'Squid Games' Causing 'Very Vivid' Nightmares For Viewers Of Popular Netflix Show, Sleep Specialist Warns
PITTSBURGH (KDKA-TV) -- There is no question an attraction for some to watch and do things that give them a scare. But the latest craze is taking that fright to a new level. Squid Games on Netflix has prompted a wave of people going to Google in search of answers for their Squid Nightmares.
Experts warn the show is causing viewers to experience more intense dreams than usual. "There have been a higher incidence of agents reporting nightmares after watching this show or very vivid dreams where they're reenacting some of the scenes that are occurring," says sleep specialist Dr. Daniel Shade.
Dr. Shade adds that there have been much more violent shows, but this one is made with a twist. At its core of children's games that anyone can relate to. "You have a juxtaposition of this childlike game and then this violent outcome in somebody that kind of had to volunteer to do this. So I think that there may be a feeling of helplessness," he says.
In short the participants in the games are playing kids games to the death as a way to try and have their debts forgiven.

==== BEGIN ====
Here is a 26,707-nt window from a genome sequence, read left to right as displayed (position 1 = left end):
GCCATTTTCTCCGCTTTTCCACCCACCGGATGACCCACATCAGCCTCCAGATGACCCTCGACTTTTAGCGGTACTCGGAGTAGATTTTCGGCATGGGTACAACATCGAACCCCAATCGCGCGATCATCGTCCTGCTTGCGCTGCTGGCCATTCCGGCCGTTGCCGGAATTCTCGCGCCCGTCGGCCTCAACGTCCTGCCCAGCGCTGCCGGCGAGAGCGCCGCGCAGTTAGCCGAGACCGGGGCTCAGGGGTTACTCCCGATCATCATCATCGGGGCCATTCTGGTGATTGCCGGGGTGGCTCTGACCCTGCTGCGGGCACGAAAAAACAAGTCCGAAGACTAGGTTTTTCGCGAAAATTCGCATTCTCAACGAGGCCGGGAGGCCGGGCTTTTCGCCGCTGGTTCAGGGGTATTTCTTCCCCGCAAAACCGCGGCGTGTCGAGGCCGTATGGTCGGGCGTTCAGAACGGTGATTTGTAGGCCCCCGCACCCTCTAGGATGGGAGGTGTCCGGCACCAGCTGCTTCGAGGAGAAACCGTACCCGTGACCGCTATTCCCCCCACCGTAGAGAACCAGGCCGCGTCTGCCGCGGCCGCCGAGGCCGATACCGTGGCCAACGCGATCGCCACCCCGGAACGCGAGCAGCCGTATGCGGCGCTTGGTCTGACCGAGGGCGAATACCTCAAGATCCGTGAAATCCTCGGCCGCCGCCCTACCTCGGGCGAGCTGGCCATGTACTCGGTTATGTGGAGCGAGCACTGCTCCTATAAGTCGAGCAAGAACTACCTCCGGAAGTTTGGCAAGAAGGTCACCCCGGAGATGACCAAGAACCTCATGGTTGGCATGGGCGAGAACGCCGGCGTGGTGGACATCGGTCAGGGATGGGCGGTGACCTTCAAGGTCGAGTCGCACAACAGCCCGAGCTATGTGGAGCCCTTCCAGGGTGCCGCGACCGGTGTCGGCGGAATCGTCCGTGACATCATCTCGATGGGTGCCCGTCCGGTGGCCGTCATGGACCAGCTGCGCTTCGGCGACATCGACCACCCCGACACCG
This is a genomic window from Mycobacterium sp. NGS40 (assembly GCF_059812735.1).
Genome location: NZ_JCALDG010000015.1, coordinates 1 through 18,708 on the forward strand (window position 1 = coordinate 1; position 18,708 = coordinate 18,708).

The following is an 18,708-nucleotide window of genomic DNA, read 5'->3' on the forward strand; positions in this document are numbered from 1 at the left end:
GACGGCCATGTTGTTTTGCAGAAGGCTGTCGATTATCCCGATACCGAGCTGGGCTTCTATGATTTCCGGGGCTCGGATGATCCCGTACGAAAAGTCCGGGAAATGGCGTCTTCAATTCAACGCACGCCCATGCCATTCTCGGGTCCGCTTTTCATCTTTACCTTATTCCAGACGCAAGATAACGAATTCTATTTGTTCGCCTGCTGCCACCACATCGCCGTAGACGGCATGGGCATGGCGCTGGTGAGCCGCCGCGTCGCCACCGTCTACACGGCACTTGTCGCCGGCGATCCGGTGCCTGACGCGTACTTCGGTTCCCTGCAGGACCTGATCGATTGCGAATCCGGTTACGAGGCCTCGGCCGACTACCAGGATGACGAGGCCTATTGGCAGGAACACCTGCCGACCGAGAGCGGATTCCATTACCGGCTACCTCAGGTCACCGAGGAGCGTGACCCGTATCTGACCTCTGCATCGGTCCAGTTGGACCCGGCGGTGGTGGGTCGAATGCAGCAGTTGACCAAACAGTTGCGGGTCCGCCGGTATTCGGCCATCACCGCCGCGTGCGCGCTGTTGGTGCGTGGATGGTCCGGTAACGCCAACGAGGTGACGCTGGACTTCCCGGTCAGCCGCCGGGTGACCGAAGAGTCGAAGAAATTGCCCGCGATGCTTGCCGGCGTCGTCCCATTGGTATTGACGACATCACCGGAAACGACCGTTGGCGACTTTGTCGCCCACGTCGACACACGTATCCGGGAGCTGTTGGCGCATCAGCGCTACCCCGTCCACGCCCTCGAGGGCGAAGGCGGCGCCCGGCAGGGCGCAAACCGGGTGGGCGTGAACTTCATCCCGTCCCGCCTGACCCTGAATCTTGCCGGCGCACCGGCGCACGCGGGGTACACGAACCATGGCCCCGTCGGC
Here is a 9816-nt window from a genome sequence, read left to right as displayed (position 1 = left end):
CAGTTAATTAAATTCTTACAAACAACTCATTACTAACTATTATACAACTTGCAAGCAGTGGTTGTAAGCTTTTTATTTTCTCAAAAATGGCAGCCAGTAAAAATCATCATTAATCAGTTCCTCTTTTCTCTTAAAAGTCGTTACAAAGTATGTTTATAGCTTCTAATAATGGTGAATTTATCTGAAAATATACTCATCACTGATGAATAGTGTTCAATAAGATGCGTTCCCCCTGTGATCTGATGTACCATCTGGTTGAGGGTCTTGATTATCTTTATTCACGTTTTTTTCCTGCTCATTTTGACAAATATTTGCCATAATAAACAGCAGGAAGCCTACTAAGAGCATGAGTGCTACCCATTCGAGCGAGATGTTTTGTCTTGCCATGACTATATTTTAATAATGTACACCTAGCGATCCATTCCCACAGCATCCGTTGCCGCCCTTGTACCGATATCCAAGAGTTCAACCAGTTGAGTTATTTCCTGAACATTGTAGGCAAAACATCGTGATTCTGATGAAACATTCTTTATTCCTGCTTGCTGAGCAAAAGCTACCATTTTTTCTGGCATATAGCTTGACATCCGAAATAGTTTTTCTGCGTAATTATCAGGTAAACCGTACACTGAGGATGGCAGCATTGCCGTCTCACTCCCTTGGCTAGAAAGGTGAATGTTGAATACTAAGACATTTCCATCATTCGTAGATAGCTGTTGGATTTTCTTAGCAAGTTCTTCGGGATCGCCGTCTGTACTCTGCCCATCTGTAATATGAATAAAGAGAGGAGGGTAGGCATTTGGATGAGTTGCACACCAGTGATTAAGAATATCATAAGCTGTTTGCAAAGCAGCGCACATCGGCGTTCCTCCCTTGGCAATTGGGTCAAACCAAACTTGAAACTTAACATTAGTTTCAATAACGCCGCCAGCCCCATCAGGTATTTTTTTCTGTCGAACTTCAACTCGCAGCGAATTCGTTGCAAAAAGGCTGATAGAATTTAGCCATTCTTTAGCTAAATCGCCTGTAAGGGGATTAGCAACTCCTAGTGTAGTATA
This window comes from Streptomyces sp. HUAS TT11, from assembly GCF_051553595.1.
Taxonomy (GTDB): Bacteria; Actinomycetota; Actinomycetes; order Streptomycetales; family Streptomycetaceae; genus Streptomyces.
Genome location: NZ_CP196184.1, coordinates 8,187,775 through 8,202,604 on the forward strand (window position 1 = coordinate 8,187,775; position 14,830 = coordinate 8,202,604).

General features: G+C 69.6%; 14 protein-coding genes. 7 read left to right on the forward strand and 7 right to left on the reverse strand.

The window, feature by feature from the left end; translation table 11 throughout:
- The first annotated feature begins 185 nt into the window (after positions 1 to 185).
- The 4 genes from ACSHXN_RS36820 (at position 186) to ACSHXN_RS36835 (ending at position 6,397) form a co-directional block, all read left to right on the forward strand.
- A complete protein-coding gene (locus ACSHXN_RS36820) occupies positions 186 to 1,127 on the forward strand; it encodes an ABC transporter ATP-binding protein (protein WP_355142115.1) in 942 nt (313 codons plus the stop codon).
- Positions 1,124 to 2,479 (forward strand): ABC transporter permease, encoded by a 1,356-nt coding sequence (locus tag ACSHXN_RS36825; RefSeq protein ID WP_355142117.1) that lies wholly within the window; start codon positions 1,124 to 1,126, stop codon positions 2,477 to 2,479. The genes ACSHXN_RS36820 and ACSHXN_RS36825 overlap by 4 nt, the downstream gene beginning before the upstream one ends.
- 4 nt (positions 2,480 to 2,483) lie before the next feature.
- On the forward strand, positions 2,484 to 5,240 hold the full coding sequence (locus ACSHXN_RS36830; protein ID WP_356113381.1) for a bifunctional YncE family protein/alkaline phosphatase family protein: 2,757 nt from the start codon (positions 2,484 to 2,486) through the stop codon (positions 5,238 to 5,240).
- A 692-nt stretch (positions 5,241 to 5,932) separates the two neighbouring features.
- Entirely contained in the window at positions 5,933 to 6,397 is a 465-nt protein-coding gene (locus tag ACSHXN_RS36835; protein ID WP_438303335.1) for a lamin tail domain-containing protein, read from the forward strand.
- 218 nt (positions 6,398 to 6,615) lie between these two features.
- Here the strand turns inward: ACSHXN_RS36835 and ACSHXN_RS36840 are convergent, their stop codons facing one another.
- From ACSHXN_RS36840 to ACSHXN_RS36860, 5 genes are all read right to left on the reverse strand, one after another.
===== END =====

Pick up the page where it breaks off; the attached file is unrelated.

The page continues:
How disturbing is it? Dr. Shade says it's, "probably on two levels, the show is disturbing and it can be violent."
Which is why he says keep it away from the kids and adults should be careful when they watch. "When you have something that's traumatic or or very emotional, you're trying to process those memories during sleep. Maybe come to peace with it, try to figure out how you feel about it," he explains.
That "trying to come to terms" is what is disturbing the sleep, adds Shade. "Yeah, I think that there are the terrifying nightmares that people have probably because of the violent content," he continues. "And then there are the squid dreams where people are imagining them playing one of the games."
But despite almost PTSD type symptoms people keep coming back for more. "People were watching this they get a little adrenaline rush like how would I respond there? Could I get out of this? Who's gonna die next?" says Shade.
Some can divorce themselves from the trauma and say it's only a TV show, others can't.
Dr. Shade says the best remedy is to quit watching. Baring that, he says try to watch at a time further from bedtime so you have a chance to decompress after the credits roll.
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